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07/20/88 Kareem Faheem-El, v. Paul Klincar

July 20, 1988

KAREEM FAHEEM-EL, PETITIONER

v.

PAUL KLINCAR, CHAIRMAN, PRISONER REVIEW BOARD, ET AL., RESPONDENTS



SUPREME COURT OF ILLINOIS

527 N.E.2d 307, 123 Ill. 2d 291, 122 Ill. Dec. 809 1988.IL.1126

Original petition for writ of habeas corpus.

APPELLATE Judges:

CHIEF JUSTICE MORAN delivered the opinion of the court.

DECISION OF THE COURT DELIVERED BY THE HONORABLE JUDGE MORAN

Petitioner, Kareem Faheem-El, also known as Lawrence Griffin, filed in this court an original petition for a writ of habeas corpus seeking his release from the Cook County jail. The petition is directed against the chairman of the Prisoner Review Board, the Director of Corrections and the sheriff of Cook County (collectively, respondents). Petitioner contends that his current imprisonment pursuant to a parole revocation order of the Prisoner Review Board (Board) is unlawful and that a writ of habeas corpus should issue for his discharge from custody.

This case presents the question whether the length of parole for those prisoners sentenced between January 1, 1973, and February 1, 1978, is strictly limited to the length of the "parole term" as set forth in section 5-8-1(d) (Ill. Rev. Stat. 1979, ch. 38, par. 1005-8-1(d)) of the Unified Code of Corrections (Code of Corrections) (Ill. Rev. Stat. 1973, ch. 38, par. 1001 et seq.).

The relevant facts set forth in the petition for a writ of habeas corpus are admitted by respondents. In 1973, petitioner was convicted of murder and sentenced to an indeterminate term of 30 to 90 years' imprisonment. Ten years later, on October 5, 1983, petitioner was paroled from the Stateville Correctional Center.

On January 23, 1984, petitioner was arrested and charged with a parole violation. However, the underlying criminal charges were dropped and at the final parole revocation hearing on February 5, 1985, petitioner was continued on parole.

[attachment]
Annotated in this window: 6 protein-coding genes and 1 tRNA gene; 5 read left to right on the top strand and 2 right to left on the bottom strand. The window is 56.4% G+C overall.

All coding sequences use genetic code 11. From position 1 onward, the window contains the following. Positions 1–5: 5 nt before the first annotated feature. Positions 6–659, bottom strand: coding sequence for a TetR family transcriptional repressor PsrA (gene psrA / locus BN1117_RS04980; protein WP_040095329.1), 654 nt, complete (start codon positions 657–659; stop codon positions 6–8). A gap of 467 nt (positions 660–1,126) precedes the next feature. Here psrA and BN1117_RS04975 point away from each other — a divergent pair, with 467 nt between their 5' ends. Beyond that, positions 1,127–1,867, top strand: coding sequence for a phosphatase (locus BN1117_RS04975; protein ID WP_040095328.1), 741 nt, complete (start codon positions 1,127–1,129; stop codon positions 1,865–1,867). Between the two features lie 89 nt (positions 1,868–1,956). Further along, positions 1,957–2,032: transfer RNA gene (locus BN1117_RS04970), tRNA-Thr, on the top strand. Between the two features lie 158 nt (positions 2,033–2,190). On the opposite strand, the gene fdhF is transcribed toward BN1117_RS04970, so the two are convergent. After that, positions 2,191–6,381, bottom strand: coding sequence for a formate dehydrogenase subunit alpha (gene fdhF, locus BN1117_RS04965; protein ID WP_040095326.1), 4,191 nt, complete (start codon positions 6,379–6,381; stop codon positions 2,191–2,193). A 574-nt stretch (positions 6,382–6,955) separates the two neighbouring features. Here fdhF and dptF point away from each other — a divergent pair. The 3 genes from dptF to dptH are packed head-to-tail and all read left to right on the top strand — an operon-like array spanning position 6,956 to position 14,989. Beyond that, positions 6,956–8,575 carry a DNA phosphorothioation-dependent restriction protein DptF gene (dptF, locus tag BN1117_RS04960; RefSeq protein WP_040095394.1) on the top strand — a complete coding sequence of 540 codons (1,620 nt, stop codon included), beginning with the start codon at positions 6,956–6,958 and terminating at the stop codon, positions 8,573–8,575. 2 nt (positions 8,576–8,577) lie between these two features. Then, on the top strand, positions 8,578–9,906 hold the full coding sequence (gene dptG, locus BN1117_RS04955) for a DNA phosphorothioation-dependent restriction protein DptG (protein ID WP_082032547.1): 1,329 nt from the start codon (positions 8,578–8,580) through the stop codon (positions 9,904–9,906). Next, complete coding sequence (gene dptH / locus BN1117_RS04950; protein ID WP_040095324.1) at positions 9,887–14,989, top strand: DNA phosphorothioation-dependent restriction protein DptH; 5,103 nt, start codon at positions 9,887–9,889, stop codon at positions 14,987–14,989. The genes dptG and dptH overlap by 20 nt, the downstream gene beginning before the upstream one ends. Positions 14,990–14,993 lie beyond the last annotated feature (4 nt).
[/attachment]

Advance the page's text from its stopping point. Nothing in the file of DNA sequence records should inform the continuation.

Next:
On April 5, 1987, approximately 3 1/2 years after first being paroled, petitioner was arrested and charged with delivering $30 worth of cocaine. A Judge found petitioner eligible for bail. Petitioner claims he was, and has been, ready, willing and able to post the $1,500 cash bond necessary to secure his release.

Petitioner's release was prevented, however, when respondents issued a parole violator warrant against petitioner soon after his arrest. On October 9, 1987, the Board held a final parole revocation hearing. The Board found that plaintiff had violated a condition of his parole on April 5, 1987, and ordered him incarcerated as a parole violator. Petitioner is currently imprisoned in the Cook County jail pursuant to the Board's parole revocation order.

This court is authorized by the 1970 Illinois Constitution to exercise original jurisdiction in cases relating to habeas corpus (Ill. Const. 1970, art. VI, § 4(a)). (See also 107 Ill. 2d R. 381; Hughes v. Kiley (1977), 67 Ill. 2d 261, 266.) Habeas corpus provides relief only on the grounds specified in section 10-124 of the Code of Civil Procedure (Ill. Rev. Stat. 1985, ch. 110, par. 10-124). (People v. Warr (1973), 54 Ill. 2d 487, 491 (construing the predecessor of section 10-124 (Ill. Rev. Stat. 1971, ch. 65, par. 22)).) Section 10-124 provides, among other things, that, if it appears that the prisoner is in custody by virtue of process from any court legally constituted, he may be discharged even though the original imprisonment was lawful when "by some act, omission or event which has subsequently taken place, the party has become entitled to his discharge" (Ill. Rev. Stat. 1985, ch. 110, par. 10-124(2)). Under this provision, a prisoner who has satisfied the judgment under which he is confined may invoke the writ of habeas corpus to obtain his release from imprisonment. (People ex rel. Titzel v. Hill (1931), 344 Ill. 246, 251.) On the other hand, habeas corpus does not lie if the person is in custody by virtue of a final judgment of any circuit court, or of any proceeding for the enforcement of such judgment, unless the time during which such party may be legally detained has expired. (Ill. Rev. Stat. 1985, ch. 110, par. 10-123.) Therefore, in this case, only if petitioner may no longer be legally detained under the sentence of imprisonment imposed against him in 1973 should a writ of habeas corpus issue for his discharge from custody.

Petitioner was paroled on October 5, 1983, after serving 10 years of a 30- to 90-year term of imprisonment. Section 3-3-8 provides that "[t]he length of parole . . . is set out in Section 5-8-1 unless parole is sooner terminated." (Ill. Rev. Stat. 1973, ch. 38, par. 1003-3-8.) Section 5-8-1 in turn dictates the sentence of imprisonment for a felony and provides in relevant part:

"(a) A sentence of imprisonment for a felony shall be an indeterminate sentence set by the ...


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